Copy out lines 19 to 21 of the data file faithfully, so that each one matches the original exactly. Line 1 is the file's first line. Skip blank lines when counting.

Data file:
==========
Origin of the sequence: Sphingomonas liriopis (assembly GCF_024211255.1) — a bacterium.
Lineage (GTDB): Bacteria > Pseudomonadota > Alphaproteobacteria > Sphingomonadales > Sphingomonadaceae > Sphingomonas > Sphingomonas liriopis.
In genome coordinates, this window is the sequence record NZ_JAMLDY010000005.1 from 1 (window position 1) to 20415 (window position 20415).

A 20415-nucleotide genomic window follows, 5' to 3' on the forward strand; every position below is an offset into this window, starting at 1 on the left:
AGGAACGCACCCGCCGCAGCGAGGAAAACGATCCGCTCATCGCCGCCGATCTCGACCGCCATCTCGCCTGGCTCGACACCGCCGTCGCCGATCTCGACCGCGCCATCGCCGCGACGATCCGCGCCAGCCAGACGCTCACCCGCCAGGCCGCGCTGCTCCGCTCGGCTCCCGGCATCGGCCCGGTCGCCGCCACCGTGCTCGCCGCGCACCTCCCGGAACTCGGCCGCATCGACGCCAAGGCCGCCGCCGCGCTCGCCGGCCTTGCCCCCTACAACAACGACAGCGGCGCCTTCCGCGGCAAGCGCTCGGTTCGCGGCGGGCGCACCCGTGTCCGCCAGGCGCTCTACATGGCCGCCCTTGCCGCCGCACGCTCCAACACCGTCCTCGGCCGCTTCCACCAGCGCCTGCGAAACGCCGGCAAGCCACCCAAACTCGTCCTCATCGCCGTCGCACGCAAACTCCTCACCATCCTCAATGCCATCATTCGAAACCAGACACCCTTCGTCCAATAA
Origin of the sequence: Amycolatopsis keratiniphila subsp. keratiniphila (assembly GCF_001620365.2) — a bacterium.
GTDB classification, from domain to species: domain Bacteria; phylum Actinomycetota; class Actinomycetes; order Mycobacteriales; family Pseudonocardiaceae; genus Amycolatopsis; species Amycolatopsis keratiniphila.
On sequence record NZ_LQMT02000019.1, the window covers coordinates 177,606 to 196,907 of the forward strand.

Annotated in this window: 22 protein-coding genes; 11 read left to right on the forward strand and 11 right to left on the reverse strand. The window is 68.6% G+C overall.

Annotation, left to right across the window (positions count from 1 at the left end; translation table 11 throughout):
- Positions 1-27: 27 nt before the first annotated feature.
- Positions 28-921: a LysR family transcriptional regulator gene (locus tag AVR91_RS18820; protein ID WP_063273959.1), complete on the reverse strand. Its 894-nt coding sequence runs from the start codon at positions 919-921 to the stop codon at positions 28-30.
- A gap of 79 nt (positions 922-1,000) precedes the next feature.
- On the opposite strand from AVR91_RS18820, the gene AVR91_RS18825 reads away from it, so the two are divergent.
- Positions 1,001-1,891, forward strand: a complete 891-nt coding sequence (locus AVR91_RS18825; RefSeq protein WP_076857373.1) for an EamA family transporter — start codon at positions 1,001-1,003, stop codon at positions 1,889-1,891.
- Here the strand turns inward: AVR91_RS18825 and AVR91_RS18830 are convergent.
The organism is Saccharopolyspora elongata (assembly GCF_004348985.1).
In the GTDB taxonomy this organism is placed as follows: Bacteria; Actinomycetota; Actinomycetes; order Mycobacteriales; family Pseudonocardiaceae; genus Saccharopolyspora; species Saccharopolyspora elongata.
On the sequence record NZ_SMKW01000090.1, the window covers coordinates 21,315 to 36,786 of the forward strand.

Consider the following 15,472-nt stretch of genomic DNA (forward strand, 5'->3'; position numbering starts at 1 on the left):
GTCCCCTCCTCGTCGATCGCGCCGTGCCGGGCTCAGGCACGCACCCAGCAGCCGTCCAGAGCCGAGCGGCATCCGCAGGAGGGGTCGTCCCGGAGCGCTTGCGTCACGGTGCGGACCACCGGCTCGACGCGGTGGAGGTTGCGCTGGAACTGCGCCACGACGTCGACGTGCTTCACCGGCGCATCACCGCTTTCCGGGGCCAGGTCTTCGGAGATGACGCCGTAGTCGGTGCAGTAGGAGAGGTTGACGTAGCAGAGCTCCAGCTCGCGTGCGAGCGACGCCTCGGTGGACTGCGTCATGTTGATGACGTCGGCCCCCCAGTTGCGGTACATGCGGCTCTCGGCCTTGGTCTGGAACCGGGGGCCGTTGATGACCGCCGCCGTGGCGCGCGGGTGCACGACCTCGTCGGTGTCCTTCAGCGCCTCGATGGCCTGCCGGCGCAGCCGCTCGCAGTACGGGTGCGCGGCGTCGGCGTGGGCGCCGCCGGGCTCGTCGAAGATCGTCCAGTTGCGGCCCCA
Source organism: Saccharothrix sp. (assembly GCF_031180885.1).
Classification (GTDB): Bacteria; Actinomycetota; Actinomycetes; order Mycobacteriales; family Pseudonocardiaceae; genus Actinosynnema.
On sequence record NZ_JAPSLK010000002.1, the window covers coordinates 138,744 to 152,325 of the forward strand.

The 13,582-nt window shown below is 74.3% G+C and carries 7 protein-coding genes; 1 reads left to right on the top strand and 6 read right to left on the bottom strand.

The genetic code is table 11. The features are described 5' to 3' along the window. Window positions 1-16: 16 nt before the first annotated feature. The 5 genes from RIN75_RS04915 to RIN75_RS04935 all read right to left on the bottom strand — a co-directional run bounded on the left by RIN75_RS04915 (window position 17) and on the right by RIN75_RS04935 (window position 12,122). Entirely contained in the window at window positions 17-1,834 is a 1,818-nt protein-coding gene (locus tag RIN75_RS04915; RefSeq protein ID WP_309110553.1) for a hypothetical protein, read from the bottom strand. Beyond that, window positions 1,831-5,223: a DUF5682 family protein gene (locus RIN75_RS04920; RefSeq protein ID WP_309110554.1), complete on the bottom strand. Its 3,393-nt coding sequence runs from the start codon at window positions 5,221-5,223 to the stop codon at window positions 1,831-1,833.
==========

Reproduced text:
On the sequence record NZ_SMKW01000090.1, the window covers coordinates 21,315 to 36,786 of the forward strand.

Consider the following 15,472-nt stretch of genomic DNA (forward strand, 5'->3'; position numbering starts at 1 on the left):
GTCCCCTCCTCGTCGATCGCGCCGTGCCGGGCTCAGGCACGCACCCAGCAGCCGTCCAGAGCCGAGCGGCATCCGCAGGAGGGGTCGTCCCGGAGCGCTTGCGTCACGGTGCGGACCACCGGCTCGACGCGGTGGAGGTTGCGCTGGAACTGCGCCACGACGTCGACGTGCTTCACCGGCGCATCACCGCTTTCCGGGGCCAGGTCTTCGGAGATGACGCCGTAGTCGGTGCAGTAGGAGAGGTTGACGTAGCAGAGCTCCAGCTCGCGTGCGAGCGACGCCTCGGTGGACTGCGTCATGTTGATGACGTCGGCCCCCCAGTTGCGGTACATGCGGCTCTCGGCCTTGGTCTGGAACCGGGGGCCGTTGATGACCGCCGCCGTGGCGCGCGGGTGCACGACCTCGTCGGTGTCCTTCAGCGCCTCGATGGCCTGCCGGCGCAGCCGCTCGCAGTACGGGTGCGCGGCGTCGGCGTGGGCGCCGCCGGGCTCGTCGAAGATCGTCCAGTTGCGGCCCCA